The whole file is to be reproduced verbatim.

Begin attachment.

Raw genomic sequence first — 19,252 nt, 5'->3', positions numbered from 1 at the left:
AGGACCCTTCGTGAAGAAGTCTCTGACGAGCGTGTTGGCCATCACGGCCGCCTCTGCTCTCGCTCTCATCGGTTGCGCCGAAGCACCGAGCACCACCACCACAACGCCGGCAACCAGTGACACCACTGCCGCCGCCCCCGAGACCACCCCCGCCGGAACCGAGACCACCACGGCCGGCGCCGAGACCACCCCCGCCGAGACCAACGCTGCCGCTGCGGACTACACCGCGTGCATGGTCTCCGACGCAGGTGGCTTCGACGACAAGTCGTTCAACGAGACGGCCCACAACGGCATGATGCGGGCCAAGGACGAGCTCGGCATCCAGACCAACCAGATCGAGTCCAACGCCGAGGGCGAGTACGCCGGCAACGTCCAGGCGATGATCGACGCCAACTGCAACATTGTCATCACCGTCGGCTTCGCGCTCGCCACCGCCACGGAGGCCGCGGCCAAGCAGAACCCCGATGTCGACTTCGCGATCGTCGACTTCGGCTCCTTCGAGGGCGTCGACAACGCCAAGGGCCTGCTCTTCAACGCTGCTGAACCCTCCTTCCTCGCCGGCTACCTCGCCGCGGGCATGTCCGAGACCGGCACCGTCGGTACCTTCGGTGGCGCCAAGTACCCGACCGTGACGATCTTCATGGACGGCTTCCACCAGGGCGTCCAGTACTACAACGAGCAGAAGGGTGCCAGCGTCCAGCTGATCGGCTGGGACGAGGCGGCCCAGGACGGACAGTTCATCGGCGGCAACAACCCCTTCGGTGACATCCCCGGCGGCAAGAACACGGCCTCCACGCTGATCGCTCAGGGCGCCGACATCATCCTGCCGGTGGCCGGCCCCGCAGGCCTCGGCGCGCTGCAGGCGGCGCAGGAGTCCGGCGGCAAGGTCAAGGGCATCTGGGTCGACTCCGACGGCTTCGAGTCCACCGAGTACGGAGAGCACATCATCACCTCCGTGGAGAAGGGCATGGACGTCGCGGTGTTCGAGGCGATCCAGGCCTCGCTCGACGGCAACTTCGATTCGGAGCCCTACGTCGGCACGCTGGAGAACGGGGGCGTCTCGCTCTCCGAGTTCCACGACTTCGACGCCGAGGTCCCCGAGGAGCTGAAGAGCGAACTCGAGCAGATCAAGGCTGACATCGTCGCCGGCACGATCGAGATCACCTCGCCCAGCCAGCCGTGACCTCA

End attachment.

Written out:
Raw genomic sequence first — 19,252 nt, 5'->3', positions numbered from 1 at the left:
AGGACCCTTCGTGAAGAAGTCTCTGACGAGCGTGTTGGCCATCACGGCCGCCTCTGCTCTCGCTCTCATCGGTTGCGCCGAAGCACCGAGCACCACCACCACAACGCCGGCAACCAGTGACACCACTGCCGCCGCCCCCGAGACCACCCCCGCCGGAACCGAGACCACCACGGCCGGCGCCGAGACCACCCCCGCCGAGACCAACGCTGCCGCTGCGGACTACACCGCGTGCATGGTCTCCGACGCAGGTGGCTTCGACGACAAGTCGTTCAACGAGACGGCCCACAACGGCATGATGCGGGCCAAGGACGAGCTCGGCATCCAGACCAACCAGATCGAGTCCAACGCCGAGGGCGAGTACGCCGGCAACGTCCAGGCGATGATCGACGCCAACTGCAACATTGTCATCACCGTCGGCTTCGCGCTCGCCACCGCCACGGAGGCCGCGGCCAAGCAGAACCCCGATGTCGACTTCGCGATCGTCGACTTCGGCTCCTTCGAGGGCGTCGACAACGCCAAGGGCCTGCTCTTCAACGCTGCTGAACCCTCCTTCCTCGCCGGCTACCTCGCCGCGGGCATGTCCGAGACCGGCACCGTCGGTACCTTCGGTGGCGCCAAGTACCCGACCGTGACGATCTTCATGGACGGCTTCCACCAGGGCGTCCAGTACTACAACGAGCAGAAGGGTGCCAGCGTCCAGCTGATCGGCTGGGACGAGGCGGCCCAGGACGGACAGTTCATCGGCGGCAACAACCCCTTCGGTGACATCCCCGGCGGCAAGAACACGGCCTCCACGCTGATCGCTCAGGGCGCCGACATCATCCTGCCGGTGGCCGGCCCCGCAGGCCTCGGCGCGCTGCAGGCGGCGCAGGAGTCCGGCGGCAAGGTCAAGGGCATCTGGGTCGACTCCGACGGCTTCGAGTCCACCGAGTACGGAGAGCACATCATCACCTCCGTGGAGAAGGGCATGGACGTCGCGGTGTTCGAGGCGATCCAGGCCTCGCTCGACGGCAACTTCGATTCGGAGCCCTACGTCGGCACGCTGGAGAACGGGGGCGTCTCGCTCTCCGAGTTCCACGACTTCGACGCCGAGGTCCCCGAGGAGCTGAAGAGCGAACTCGAGCAGATCAAGGCTGACATCGTCGCCGGCACGATCGAGATCACCTCGCCCAGCCAGCCGTGACCTCA